Why are we doing this research?
Cincinnati Children’s is conducting a research study, sometimes known as a clinical trial or clinical study, to learn more about the safety, tolerability and effectiveness of an investigational drug for the treatment of Tourette syndrome (TS). We also want to see how the body absorbs, processes, distributes and gets rid of the drug.
An investigational drug is one that is not yet approved by the United States Food and Drug Administration (FDA)
Who can participate?
Children and teens, 6 to 17 years old, who have been diagnosed with TS, may be eligible for participation.
Your child CANNOT participate in the study if he or she has/is any of the following:
- Taking medication for TS or for other medical conditions and have not been using a stable dose for at least 30 days
- Pregnant or breastfeeding
- Of childbearing potential and unwilling to remain abstinent or use acceptable methods of contraception while in the research study
- Unable to produce negative drug and alcohol tests at Screening and Baseline Visits
- A diagnosed history of drug or alcohol dependence within 3 months of the Baseline Visit
- A hematologic malignancy or solid tumor diagnosed within 3 years of the Screening Visit, with the exception of localized skin cancer or carcinoma of the cervix
- A positive HIV, hepatitis B, and/or hepatitis C test result at the Screening Visit
- Have used any investigational drugs within 30 days before the Screening Visit
- Have donated blood or lost greater than 550 mL of blood within 30 days before the Baseline Visit
- Have ingested food containing poppy seeds 7 days before the Screening and Baseline Visits
- Have an allergy, hypersensitivity or intolerance to tetrabenazine
What will happen in the study?
If your child qualifies and you decide to participate, you will come to Cincinnati Children’s for 6 study visits over the next 11 weeks.
These are the tests and procedures that will happen during 1 or more of the study visits:
- Review of medical history –questions about general health, mental health and any tobacco and/or alcohol use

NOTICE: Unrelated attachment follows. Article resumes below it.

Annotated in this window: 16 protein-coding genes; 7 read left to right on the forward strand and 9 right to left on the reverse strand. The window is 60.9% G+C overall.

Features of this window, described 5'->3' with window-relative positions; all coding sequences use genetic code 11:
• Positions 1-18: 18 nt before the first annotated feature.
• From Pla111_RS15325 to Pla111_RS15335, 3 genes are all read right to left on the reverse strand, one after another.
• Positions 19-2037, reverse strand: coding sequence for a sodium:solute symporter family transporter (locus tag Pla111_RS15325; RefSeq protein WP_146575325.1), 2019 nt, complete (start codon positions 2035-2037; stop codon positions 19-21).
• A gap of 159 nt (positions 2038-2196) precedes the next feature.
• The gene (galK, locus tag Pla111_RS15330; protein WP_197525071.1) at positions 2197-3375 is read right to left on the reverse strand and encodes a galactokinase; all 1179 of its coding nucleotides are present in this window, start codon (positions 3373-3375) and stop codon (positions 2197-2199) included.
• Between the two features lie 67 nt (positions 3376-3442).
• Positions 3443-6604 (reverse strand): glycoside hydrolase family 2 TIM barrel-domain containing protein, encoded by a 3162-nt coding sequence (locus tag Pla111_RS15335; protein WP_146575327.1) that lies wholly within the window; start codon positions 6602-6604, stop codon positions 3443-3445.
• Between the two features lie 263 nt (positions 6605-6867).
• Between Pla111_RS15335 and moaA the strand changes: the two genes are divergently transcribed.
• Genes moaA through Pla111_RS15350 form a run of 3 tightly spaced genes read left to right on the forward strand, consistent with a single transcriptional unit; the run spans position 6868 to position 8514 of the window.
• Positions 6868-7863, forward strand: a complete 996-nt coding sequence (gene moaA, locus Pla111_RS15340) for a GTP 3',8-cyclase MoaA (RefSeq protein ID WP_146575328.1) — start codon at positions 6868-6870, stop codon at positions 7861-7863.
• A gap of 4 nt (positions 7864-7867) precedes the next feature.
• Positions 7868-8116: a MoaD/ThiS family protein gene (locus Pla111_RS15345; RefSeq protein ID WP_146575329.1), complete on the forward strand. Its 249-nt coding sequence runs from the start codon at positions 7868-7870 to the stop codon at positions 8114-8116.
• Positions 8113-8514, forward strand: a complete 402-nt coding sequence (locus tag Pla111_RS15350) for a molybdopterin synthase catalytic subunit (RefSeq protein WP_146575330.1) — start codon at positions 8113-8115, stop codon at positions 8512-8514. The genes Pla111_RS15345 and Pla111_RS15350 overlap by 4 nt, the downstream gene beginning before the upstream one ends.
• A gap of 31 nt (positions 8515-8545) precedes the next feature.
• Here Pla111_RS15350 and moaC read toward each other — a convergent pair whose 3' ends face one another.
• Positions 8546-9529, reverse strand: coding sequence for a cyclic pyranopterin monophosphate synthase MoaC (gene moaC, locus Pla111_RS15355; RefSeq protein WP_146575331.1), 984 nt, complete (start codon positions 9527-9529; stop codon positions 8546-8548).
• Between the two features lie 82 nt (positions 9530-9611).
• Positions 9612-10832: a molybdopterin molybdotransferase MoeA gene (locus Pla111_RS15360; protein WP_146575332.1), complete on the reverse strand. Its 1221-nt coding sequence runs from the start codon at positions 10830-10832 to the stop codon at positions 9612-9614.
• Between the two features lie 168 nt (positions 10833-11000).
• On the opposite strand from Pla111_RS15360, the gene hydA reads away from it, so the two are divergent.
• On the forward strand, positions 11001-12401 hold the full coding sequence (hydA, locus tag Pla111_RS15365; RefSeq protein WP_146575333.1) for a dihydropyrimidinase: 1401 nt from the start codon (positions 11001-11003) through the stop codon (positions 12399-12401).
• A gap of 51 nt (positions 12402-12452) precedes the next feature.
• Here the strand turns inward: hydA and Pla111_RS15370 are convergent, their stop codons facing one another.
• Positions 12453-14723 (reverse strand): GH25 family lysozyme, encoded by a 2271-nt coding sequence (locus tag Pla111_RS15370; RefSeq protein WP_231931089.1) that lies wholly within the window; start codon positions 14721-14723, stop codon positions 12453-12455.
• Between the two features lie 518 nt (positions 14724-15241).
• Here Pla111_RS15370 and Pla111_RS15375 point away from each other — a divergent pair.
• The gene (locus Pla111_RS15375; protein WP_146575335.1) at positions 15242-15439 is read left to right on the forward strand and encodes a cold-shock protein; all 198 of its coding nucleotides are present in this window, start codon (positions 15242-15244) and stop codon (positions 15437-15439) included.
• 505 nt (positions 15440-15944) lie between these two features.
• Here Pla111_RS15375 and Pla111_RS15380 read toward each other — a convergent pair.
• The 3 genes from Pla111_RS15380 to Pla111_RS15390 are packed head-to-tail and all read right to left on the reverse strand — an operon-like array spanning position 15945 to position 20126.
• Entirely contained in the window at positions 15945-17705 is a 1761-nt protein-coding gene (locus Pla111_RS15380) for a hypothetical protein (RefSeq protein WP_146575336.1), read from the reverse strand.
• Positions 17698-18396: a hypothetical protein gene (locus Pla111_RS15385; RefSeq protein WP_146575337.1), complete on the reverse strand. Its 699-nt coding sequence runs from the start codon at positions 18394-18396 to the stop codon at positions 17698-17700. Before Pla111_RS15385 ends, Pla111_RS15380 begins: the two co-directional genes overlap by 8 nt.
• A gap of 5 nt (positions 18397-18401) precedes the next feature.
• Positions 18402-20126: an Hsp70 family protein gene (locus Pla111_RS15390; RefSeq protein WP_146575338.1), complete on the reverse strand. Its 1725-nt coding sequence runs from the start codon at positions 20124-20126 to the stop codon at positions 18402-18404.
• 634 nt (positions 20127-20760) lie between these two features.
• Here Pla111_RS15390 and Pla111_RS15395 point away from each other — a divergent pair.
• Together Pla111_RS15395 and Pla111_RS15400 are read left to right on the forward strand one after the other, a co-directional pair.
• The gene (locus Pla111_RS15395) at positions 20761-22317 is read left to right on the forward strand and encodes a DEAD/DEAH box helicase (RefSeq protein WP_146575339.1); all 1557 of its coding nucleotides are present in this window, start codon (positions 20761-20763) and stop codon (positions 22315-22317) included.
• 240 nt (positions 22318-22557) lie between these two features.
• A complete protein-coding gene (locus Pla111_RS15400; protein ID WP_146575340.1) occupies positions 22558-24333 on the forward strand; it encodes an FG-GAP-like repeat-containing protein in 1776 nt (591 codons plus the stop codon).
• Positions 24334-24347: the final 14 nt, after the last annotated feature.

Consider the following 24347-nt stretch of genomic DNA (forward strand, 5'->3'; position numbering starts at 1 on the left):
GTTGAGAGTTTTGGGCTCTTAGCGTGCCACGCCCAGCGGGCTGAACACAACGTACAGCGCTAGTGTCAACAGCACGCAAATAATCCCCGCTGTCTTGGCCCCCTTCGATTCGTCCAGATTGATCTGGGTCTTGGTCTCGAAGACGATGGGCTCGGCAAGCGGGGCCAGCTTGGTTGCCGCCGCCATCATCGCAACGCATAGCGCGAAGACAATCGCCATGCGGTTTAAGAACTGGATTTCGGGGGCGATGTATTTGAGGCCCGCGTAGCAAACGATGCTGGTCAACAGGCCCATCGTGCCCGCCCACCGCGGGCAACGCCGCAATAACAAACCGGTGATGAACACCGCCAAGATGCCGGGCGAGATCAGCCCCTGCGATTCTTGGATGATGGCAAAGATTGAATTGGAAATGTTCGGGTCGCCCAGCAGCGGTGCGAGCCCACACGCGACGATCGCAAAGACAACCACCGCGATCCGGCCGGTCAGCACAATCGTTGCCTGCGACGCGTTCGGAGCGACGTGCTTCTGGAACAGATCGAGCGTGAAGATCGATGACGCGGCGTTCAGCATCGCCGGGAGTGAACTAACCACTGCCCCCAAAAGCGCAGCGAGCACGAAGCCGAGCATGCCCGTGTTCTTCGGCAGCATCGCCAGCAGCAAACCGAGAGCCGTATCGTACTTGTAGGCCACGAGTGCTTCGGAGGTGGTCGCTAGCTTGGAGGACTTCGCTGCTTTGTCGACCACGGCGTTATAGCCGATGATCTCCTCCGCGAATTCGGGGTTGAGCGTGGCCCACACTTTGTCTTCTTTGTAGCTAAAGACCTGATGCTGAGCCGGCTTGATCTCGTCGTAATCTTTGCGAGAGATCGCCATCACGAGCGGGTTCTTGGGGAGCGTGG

- Review of medication history –questions about any medications, vitamins and/or supplements taken in the past 30 days
- Physical exam
- Vital signs - blood pressure, heart rate, breathing rate, temperature, weight and height
- Electrocardiogram (ECG) – a test that measures the electrical activity of the heart
- Blood sample will be collected for lab tests (6 in total)
- Urine sample will be collected for lab tests
- Alcohol breath test
- Movements and tics evaluation –to determine the severity of tics (this will be video recorded and uploaded to a secure server for review)
- Questions about TS related symptoms - urge for tics, how your child is feeling, and if he or she has thoughts about self-harm
Before any study-related tests and procedures are done, you and your child will be asked to read and sign a consent form during a Screening Visit. During this visit, tests will be done and questions will be asked to determine if your child is able to participate in the study.
If your child passes the tests during the Screening Visit, you will also be asked to return to Cincinnati Children’s for another visit, known as a Baseline Visit.
At the Baseline Visit, your child will be randomly assigned by chance to 1 of 3 different dosing groups to receive either 40 mg of the study drug, 80 mg of the study drug, or placebo (an inactive substance, like a sugar pill). Your child will be provided with a 2-week supply of his or her assigned study drug before you go home.
There is a 33% chance your child will receive placebo instead of the study drug. Neither you nor your study doctor will know which group you or your child have been assigned to. However, in case of emergency, the study doctor can obtain this information.
The morning after the Baseline visit, your child will take 2 capsules between 7:00 am and 10:00 am. Your child will continue to take 2 capsules every morning at approximately that same time for 6 weeks. The date and time of dosing will need to be recorded on the study drug packaging every morning.
During the 6-week dosing period, your child will also have 3 study visits (at the end of Weeks 2, 4 and 6). Your child will need to bring the study drug packaging to each of these visits.
The final study visit will happen 2 weeks after your child take the final dose of the study drug. At the end of this visit, participation in this study will be over.
Participants, parents or guardians will be given a consent form that thoroughly explains all of the details of the study. A member of the study staff will review the consent form with you and your child and will be sure that all of your questions are answered.